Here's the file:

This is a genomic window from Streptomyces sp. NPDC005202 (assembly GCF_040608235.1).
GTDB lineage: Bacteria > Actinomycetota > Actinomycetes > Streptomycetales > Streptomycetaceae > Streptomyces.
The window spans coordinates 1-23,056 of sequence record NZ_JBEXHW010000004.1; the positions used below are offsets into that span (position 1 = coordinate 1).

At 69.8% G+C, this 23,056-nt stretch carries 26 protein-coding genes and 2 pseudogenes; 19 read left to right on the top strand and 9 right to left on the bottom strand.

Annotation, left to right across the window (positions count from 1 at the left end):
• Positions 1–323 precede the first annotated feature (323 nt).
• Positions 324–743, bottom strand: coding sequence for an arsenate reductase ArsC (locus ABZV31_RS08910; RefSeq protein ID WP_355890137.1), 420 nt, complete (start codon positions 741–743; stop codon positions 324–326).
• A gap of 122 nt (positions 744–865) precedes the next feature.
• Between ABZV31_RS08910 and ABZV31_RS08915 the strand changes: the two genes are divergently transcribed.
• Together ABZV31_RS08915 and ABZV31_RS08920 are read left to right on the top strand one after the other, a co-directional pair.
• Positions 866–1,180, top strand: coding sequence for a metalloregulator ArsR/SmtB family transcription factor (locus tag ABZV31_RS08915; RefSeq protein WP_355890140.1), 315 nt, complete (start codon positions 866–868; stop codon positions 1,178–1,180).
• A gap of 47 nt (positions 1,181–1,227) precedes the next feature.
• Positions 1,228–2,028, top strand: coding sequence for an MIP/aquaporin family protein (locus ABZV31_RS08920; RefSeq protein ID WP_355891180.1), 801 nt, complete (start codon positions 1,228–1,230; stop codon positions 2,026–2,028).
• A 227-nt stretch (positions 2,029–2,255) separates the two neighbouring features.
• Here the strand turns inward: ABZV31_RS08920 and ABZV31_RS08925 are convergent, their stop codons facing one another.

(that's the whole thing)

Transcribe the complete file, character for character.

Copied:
This is a genomic window from Streptomyces sp. NPDC005202 (assembly GCF_040608235.1).
GTDB lineage: Bacteria > Actinomycetota > Actinomycetes > Streptomycetales > Streptomycetaceae > Streptomyces.
The window spans coordinates 1-23,056 of sequence record NZ_JBEXHW010000004.1; the positions used below are offsets into that span (position 1 = coordinate 1).

At 69.8% G+C, this 23,056-nt stretch carries 26 protein-coding genes and 2 pseudogenes; 19 read left to right on the top strand and 9 right to left on the bottom strand.

Annotation, left to right across the window (positions count from 1 at the left end):
• Positions 1–323 precede the first annotated feature (323 nt).
• Positions 324–743, bottom strand: coding sequence for an arsenate reductase ArsC (locus ABZV31_RS08910; RefSeq protein ID WP_355890137.1), 420 nt, complete (start codon positions 741–743; stop codon positions 324–326).
• A gap of 122 nt (positions 744–865) precedes the next feature.
• Between ABZV31_RS08910 and ABZV31_RS08915 the strand changes: the two genes are divergently transcribed.
• Together ABZV31_RS08915 and ABZV31_RS08920 are read left to right on the top strand one after the other, a co-directional pair.
• Positions 866–1,180, top strand: coding sequence for a metalloregulator ArsR/SmtB family transcription factor (locus tag ABZV31_RS08915; RefSeq protein WP_355890140.1), 315 nt, complete (start codon positions 866–868; stop codon positions 1,178–1,180).
• A gap of 47 nt (positions 1,181–1,227) precedes the next feature.
• Positions 1,228–2,028, top strand: coding sequence for an MIP/aquaporin family protein (locus ABZV31_RS08920; RefSeq protein ID WP_355891180.1), 801 nt, complete (start codon positions 1,228–1,230; stop codon positions 2,026–2,028).
• A 227-nt stretch (positions 2,029–2,255) separates the two neighbouring features.
• Here the strand turns inward: ABZV31_RS08920 and ABZV31_RS08925 are convergent, their stop codons facing one another.